• The increase in corporation tax comes at a time when the pandemic is costing governments across the world, and is also timed with the US’s push for a USD 2.3 trillion infrastructure upgrade proposal.
  • Significance:
    • A global compact on this issue, at the time of pandemic, will work well for the US government and for most other countries in western Europe, even as some low-tax European jurisdictions such as the Netherlands, Ireland and Luxembourg and some in the Caribbean rely largely on tax rate arbitrage to attract MNCs.
    • The plan to peg a minimum tax on overseas corporate income seeks to potentially make it difficult for corporations to shift earnings offshore.
    • The average headline corporate tax rate in advanced economies has fallen from 32% in 2000 to just over 23% by 2018.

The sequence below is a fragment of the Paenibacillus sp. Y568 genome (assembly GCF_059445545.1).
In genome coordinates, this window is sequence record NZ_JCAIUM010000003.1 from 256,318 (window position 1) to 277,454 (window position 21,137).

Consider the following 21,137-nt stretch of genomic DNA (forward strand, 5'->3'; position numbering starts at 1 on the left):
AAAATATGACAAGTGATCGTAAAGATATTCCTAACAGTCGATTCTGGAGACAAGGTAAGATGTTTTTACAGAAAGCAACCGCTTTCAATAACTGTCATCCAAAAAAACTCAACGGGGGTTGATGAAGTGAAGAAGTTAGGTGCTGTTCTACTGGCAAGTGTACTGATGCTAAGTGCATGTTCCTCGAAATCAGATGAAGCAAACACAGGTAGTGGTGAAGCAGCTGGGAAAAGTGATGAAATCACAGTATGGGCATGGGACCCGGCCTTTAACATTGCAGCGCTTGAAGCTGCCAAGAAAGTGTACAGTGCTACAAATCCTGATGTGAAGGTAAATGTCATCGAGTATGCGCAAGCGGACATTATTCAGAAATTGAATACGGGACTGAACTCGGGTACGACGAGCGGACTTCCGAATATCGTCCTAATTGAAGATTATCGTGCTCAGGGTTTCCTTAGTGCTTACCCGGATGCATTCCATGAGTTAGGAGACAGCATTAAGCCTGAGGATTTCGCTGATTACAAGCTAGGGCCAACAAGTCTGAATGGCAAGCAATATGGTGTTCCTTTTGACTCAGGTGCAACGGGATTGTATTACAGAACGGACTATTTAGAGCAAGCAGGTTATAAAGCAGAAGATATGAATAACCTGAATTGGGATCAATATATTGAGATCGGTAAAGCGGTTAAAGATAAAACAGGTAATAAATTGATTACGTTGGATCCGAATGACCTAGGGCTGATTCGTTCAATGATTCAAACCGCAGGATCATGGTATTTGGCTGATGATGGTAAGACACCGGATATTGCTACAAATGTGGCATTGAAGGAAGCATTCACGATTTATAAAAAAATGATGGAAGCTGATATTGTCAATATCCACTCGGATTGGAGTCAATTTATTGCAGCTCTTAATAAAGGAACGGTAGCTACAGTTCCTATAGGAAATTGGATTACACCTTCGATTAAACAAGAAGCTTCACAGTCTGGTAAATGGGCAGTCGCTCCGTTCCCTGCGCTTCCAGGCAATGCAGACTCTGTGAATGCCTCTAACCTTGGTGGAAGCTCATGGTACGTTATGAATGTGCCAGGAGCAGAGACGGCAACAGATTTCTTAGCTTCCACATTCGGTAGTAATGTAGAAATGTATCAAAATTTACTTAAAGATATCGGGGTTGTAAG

• That is largely because smaller countries such as Ireland, the Netherlands and Singapore have attracted footloose businesses by offering low corporate tax rates.
        • Footloose industry is a general term for an industry that can be placed and located at any location without effect from factors such as resources or transport.
      • Multinational companies with increasingly intangible assets such as the global tech firms have shifted some actual business and a lot of profits into these tax havens and low-tax jurisdictions, lowering their global tax bills.
  • International Response:
    • The European Commission backed the proposal, but the global minimum rate should be decided after discussions in the Organisation for Economic Cooperation and Development (OECD).